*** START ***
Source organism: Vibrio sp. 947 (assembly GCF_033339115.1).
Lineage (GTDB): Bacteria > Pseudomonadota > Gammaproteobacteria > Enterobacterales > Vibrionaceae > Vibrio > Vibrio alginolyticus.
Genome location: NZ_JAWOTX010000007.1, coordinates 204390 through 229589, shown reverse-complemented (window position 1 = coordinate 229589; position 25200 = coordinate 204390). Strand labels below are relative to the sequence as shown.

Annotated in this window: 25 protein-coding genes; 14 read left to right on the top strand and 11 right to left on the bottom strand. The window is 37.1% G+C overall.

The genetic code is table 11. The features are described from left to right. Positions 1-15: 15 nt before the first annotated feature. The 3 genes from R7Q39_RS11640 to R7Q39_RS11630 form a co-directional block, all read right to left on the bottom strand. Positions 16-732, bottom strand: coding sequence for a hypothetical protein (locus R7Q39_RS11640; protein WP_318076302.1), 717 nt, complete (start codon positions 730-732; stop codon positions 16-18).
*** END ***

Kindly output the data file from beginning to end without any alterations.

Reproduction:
Source organism: Vibrio sp. 947 (assembly GCF_033339115.1).
Lineage (GTDB): Bacteria > Pseudomonadota > Gammaproteobacteria > Enterobacterales > Vibrionaceae > Vibrio > Vibrio alginolyticus.
Genome location: NZ_JAWOTX010000007.1, coordinates 204390 through 229589, shown reverse-complemented (window position 1 = coordinate 229589; position 25200 = coordinate 204390). Strand labels below are relative to the sequence as shown.

Annotated in this window: 25 protein-coding genes; 14 read left to right on the top strand and 11 right to left on the bottom strand. The window is 37.1% G+C overall.

The genetic code is table 11. The features are described from left to right. Positions 1-15: 15 nt before the first annotated feature. The 3 genes from R7Q39_RS11640 to R7Q39_RS11630 form a co-directional block, all read right to left on the bottom strand. Positions 16-732, bottom strand: coding sequence for a hypothetical protein (locus R7Q39_RS11640; protein WP_318076302.1), 717 nt, complete (start codon positions 730-732; stop codon positions 16-18).